Trip Tucker


Trip Tucker
Star Trek character
Connor Trinneer.jpg
Connor Trinneer as Charles "Trip" Tucker
First appearance"Broken Bow" (2001)
Last appearance"These Are the Voyages..." (2005)
Created by
Portrayed byConnor Trinneer
In-universe information
FamilyCharles Tucker II (father)
Elizabeth Tucker (sister)
Charles Tucker (grandfather)
Significant otherT'Pol
ChildrenLorian Tucker (son; alternate timeline)
Elizabeth T. Tucker (daughter; clone)
PostingChief Engineer, Enterprise,

Charles "Trip" Tucker III, portrayed by Connor Trinneer, is a fictional character in the television series Star Trek: Enterprise.

Tucker was the chief engineer on the Enterprise and also briefly served in the same role aboard the Enterprise's sister ship Columbia.


Tucker was born in 2121. His nickname "Trip" is short for "Triple", as he is the third generation of his family to be named Charles Tucker. He first met Jonathan Archer around (2143) a decade prior to the launch of Enterprise when the two worked together on an early warp 2 prototype vessel using the warp engine designed by Archer's father, Henry Archer.

Tucker joined Starfleet in 2139.

While a knowledgeable engineer, Tucker can be rash and "illogical", an opinion that early on causes friction between Enterprise's Vulcan science officer, T'Pol and him. During the first year of Enterprise's mission, he finds himself coping with situations with which no Starfleet engineer has ever coped, and is a key player in the vessel finally achieving maximum speed of warp 5.

Tucker also enjoys occasional romantic relationships, including one with an exotic alien engineer in the episode "Unexpected". When challenged about these relationships, his stock phrase is, "I was a perfect gentleman." He is statistically the greatest charmer aboard the Enterprise and he has gone down in Star Trek history as the first human male ever to be pregnant and the first human male ever to be in a relationship with a member of another species.

In the last episode of the second season, Earth was attacked by an alien race called the Xindi. The attack was made by a prototype weapon that struck Florida and caused the deaths of 7 million people, including Tucker's sister. This left Tucker emotionally scarred and unable to sleep without experiencing vivid nightmares. At the request of Dr. Phlox, Tucker agreed to undergo Vulcan neuropressure treatments with T'Pol. Although the treatments required very intimate contact between the two, no signs were seen at first of anything beyond a professional relationship developing between the officers.

At a crucial point during the Xindi mission, Tucker suffered a potentially fatal injury, and the only way to save his life was to create a clone to harvest needed brain cells. The clone, named "Sim", grew to adulthood over only a few days, and many of the crew became fond of him, in particular T'Pol, who actually kissed Sim after he confessed to being attracted to T'Pol — but adding that he was uncertain whether those feelings were his own or Tucker's. Against Sim's objections, Archer ordered him to undergo the medical procedure to extract the needed cells to save Tucker's life, though this proved fatal to Sim.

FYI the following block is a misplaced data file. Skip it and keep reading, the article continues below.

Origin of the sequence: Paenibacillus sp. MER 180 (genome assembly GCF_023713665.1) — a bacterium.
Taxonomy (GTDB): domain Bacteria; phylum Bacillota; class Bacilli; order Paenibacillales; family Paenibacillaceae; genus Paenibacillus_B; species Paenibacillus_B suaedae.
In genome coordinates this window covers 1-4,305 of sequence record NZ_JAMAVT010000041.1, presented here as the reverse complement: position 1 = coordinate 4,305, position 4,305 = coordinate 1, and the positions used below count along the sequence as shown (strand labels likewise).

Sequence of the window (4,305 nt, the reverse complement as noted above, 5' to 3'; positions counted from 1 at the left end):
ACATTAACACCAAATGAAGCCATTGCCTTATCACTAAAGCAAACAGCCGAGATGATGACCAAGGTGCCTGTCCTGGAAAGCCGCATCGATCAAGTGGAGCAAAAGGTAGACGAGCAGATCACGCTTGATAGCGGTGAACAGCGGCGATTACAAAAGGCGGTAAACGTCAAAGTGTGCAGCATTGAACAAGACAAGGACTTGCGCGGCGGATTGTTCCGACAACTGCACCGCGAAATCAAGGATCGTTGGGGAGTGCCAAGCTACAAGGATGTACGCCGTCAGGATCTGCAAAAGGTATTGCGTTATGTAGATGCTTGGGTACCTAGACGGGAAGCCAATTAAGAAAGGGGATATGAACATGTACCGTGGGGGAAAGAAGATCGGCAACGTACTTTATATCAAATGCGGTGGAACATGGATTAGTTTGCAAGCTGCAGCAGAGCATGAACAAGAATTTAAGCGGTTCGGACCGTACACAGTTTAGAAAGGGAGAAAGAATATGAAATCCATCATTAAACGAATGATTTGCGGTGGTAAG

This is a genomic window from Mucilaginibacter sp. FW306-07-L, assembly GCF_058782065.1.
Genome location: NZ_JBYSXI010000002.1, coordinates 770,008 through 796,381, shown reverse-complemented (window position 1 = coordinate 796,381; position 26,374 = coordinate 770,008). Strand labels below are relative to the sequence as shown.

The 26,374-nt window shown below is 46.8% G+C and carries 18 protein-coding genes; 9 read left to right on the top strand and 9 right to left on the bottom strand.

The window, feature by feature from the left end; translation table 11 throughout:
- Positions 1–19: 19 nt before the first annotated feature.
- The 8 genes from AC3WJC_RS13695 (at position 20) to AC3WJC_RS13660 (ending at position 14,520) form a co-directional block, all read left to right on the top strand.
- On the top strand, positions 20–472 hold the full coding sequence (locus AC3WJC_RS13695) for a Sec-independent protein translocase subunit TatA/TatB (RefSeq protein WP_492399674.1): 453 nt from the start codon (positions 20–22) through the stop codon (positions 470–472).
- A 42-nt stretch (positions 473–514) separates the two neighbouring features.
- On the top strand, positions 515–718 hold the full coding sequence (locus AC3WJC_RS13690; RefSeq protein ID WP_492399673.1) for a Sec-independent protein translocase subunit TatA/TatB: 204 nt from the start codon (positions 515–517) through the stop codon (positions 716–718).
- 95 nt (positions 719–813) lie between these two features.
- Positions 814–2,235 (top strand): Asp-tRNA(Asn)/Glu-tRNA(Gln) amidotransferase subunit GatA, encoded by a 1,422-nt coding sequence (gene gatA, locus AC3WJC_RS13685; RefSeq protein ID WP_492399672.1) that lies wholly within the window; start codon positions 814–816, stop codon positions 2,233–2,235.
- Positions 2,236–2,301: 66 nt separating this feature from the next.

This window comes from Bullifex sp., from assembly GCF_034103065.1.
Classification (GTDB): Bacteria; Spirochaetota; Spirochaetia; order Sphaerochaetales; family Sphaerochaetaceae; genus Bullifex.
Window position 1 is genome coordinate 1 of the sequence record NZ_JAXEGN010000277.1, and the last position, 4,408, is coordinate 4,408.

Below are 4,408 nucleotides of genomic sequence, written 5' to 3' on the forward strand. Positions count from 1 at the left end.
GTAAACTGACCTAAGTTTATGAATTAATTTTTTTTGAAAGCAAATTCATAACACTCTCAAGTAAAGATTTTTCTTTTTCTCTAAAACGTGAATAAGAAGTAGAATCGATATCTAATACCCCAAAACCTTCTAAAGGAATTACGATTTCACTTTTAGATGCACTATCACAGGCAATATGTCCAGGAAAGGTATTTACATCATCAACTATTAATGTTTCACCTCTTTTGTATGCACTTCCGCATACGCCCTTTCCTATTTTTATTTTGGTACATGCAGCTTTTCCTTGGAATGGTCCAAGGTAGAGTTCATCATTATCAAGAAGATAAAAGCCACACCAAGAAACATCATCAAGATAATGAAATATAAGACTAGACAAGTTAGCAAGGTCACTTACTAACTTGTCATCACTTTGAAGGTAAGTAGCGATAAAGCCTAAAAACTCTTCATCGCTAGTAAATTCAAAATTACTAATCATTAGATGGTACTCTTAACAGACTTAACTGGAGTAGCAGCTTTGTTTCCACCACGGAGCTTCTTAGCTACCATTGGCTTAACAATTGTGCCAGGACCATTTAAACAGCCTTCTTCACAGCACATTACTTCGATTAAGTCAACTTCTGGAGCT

As the Xindi mission progressed, Tucker found himself growing closer to T'Pol, and the two briefly became lovers, an event T'Pol later dismissed as an experiment, although the real cause was a side effect of her addiction to the substance Trellium D, which affected her emotional judgment.

Tucker admitted to T'Pol's mother he was in love with her daughter during a trip to Vulcan with her after the Xindi mission, during which she decided to marry her fiancé Koss in an arranged marriage. Although T'Pol's mother encouraged Tucker to express his feelings to her daughter, he chose not to do so. Later, following T'Pol's annulment of her marriage, Tucker considered becoming involved with her again; however. In the episode "Observer Effect", T'Pol expressed great concern for Tucker, suggesting her feelings for him remained strong, despite her claims to the contrary.

In 2154, during a mission to prevent a Romulan automated marauder from starting a war, Tucker determined that his attraction to T'Pol was negatively affecting his ability to do his job. After the mission, he requested, and received, a transfer to the new NX Class starship, Columbia.

During this period, Tucker began experiencing vivid daydreams involving T'Pol, without understanding that she was actually unintentionally communicating with him via mental telepathy when she attempted to meditate. In the episode "Bound", it was revealed that Tucker and T'Pol had become psychically bonded when they had made love a year earlier, although this link apparently did not manifest itself right away.